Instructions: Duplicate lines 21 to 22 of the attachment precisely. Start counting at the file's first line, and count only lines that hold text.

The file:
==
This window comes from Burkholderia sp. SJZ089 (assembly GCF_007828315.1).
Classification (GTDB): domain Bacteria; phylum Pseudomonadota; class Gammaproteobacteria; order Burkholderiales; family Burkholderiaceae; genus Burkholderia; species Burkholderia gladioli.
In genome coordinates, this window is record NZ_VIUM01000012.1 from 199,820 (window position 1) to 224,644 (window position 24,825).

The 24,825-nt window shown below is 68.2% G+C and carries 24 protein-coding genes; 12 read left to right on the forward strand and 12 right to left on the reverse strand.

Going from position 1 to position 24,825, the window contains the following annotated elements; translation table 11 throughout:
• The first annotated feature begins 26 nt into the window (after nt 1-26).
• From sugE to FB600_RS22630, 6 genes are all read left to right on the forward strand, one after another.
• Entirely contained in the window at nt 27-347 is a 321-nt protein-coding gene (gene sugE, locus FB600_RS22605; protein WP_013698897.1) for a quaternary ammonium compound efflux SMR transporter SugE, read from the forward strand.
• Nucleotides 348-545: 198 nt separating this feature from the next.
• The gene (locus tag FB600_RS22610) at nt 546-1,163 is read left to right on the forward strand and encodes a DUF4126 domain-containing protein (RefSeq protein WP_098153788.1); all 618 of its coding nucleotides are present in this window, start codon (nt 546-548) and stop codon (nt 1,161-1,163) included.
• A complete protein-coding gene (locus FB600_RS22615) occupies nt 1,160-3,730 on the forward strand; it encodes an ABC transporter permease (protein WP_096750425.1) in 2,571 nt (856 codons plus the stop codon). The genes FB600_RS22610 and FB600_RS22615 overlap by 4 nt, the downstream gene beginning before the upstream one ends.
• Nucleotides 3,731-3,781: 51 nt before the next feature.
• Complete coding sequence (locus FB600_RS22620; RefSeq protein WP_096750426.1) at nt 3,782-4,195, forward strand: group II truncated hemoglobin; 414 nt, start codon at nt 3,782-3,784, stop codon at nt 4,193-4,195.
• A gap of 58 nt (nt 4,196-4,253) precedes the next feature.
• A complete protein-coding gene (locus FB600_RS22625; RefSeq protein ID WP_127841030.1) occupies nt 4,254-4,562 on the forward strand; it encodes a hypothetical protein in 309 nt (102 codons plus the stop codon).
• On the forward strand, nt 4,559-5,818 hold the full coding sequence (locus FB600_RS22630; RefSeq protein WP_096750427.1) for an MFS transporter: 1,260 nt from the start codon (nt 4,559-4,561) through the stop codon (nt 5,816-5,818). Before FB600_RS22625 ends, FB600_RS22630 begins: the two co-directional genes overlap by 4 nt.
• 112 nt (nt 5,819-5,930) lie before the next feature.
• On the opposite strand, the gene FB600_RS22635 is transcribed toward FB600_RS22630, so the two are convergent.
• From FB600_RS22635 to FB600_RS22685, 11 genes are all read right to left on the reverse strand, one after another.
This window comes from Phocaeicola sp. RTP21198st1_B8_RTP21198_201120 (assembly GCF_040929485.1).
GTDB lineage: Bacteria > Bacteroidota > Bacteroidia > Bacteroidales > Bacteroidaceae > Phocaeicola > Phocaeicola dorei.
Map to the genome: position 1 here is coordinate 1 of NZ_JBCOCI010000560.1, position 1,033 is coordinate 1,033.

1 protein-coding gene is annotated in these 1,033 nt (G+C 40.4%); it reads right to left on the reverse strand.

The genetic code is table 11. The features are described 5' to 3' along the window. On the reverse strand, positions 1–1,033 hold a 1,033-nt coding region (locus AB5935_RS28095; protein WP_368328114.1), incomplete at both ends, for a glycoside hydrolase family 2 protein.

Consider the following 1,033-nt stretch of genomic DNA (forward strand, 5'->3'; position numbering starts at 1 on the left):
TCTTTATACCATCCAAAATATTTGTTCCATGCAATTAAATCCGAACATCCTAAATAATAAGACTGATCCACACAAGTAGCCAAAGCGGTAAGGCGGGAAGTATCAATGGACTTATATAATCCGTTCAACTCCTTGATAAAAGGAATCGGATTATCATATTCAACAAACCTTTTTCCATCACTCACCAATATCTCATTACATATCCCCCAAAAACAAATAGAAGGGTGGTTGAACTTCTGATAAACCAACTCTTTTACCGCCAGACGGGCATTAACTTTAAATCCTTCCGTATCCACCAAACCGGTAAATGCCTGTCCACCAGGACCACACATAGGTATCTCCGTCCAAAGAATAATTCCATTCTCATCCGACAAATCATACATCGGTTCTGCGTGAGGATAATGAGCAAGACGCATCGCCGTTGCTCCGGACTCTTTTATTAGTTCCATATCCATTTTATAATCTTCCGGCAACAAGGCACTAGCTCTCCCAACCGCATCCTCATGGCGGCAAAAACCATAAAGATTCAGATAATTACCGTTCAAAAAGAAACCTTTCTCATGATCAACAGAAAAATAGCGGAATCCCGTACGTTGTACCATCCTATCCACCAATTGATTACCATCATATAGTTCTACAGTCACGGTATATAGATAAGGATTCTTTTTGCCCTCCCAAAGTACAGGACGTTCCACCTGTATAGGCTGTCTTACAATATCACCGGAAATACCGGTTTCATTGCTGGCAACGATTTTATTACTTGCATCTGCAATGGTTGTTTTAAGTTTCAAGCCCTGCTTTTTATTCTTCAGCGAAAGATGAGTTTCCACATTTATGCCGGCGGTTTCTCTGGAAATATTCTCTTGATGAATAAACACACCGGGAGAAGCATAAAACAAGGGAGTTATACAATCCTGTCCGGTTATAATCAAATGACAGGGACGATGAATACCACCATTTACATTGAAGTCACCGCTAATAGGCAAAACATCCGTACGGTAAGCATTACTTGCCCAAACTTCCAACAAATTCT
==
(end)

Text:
GTDB lineage: Bacteria > Bacteroidota > Bacteroidia > Bacteroidales > Bacteroidaceae > Phocaeicola > Phocaeicola dorei.
Map to the genome: position 1 here is coordinate 1 of NZ_JBCOCI010000560.1, position 1,033 is coordinate 1,033.